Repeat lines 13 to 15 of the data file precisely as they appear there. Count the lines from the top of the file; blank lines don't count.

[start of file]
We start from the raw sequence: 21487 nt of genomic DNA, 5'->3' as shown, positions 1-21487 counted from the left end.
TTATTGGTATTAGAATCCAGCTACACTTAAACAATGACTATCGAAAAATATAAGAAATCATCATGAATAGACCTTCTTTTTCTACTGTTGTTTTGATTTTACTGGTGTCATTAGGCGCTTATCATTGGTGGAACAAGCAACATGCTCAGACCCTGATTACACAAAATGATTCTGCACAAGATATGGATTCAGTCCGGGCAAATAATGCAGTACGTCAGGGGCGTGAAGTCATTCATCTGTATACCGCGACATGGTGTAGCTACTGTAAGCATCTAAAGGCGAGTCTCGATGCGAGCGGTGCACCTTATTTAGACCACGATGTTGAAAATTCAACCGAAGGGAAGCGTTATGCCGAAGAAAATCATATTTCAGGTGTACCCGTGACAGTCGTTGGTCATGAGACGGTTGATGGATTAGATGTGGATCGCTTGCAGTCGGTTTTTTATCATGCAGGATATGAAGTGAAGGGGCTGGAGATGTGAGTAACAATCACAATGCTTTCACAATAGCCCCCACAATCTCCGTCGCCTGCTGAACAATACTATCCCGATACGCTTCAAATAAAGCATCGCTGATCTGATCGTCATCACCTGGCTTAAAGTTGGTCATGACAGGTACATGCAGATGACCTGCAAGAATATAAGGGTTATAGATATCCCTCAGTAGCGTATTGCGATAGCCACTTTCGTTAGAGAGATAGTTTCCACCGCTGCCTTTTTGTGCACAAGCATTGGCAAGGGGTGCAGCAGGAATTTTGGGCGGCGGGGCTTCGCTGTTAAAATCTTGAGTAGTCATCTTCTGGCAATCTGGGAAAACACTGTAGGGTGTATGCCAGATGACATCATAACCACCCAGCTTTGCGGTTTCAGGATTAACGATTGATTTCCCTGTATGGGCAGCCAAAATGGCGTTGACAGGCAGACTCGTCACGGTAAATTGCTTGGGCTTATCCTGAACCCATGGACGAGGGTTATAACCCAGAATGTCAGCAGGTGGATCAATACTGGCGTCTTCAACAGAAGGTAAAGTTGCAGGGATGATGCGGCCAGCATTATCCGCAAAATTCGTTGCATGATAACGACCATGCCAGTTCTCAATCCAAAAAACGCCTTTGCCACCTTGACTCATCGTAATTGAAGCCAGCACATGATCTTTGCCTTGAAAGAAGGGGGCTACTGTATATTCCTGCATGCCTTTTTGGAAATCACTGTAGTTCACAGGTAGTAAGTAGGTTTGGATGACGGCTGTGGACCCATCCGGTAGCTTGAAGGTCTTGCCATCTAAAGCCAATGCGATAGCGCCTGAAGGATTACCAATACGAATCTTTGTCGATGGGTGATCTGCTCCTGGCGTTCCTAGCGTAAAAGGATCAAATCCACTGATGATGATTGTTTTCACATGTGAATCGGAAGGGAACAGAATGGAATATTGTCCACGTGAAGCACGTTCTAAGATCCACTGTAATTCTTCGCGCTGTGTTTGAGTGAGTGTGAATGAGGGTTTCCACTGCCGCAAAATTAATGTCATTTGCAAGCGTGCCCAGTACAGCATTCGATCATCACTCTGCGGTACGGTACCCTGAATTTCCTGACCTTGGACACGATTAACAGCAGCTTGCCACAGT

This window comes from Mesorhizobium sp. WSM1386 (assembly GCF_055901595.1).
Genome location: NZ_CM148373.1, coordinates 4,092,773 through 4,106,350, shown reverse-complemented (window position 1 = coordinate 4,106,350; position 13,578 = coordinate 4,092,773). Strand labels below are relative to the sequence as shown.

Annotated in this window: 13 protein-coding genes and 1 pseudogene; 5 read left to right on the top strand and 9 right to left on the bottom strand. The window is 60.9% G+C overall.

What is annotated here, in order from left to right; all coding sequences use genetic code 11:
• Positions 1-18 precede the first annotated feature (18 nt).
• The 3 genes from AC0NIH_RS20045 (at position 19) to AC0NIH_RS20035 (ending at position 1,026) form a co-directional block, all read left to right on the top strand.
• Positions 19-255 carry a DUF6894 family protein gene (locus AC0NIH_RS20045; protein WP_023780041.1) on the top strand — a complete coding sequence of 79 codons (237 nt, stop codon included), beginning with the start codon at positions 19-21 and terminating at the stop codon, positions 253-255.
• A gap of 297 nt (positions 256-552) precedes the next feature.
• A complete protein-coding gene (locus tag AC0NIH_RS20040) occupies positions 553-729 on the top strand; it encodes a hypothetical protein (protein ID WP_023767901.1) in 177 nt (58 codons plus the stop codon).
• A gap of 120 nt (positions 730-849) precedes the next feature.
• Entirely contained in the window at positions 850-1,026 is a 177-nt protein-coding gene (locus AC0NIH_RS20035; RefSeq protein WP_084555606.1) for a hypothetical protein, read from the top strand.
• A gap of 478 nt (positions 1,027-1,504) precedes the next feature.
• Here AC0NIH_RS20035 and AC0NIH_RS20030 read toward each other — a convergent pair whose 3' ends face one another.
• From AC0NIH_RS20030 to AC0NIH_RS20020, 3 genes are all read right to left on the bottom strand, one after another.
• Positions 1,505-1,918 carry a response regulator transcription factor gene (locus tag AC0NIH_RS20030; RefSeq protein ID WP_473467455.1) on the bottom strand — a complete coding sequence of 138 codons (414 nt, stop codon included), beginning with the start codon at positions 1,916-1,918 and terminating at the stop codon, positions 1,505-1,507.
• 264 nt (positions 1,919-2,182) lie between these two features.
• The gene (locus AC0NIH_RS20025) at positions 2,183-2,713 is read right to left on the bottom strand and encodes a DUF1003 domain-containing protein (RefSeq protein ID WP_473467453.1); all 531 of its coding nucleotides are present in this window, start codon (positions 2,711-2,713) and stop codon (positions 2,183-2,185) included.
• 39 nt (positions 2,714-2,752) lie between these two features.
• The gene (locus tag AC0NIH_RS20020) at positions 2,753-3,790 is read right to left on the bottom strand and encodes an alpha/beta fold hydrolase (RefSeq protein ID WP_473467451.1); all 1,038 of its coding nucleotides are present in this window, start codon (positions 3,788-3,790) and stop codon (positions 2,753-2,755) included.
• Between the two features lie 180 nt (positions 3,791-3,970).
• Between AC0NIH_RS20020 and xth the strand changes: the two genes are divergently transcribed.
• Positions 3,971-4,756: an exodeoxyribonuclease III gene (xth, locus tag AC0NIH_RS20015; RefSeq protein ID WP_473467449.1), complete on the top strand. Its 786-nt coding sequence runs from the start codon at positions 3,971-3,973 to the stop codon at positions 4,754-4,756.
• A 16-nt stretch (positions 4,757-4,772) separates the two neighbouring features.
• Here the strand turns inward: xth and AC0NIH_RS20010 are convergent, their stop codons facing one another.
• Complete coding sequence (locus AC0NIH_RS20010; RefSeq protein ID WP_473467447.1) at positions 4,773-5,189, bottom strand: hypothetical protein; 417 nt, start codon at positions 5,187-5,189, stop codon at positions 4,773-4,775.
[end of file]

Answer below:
• Entirely contained in the window at positions 850-1,026 is a 177-nt protein-coding gene (locus AC0NIH_RS20035; RefSeq protein WP_084555606.1) for a hypothetical protein, read from the top strand.
• A gap of 478 nt (positions 1,027-1,504) precedes the next feature.
• Here AC0NIH_RS20035 and AC0NIH_RS20030 read toward each other — a convergent pair whose 3' ends face one another.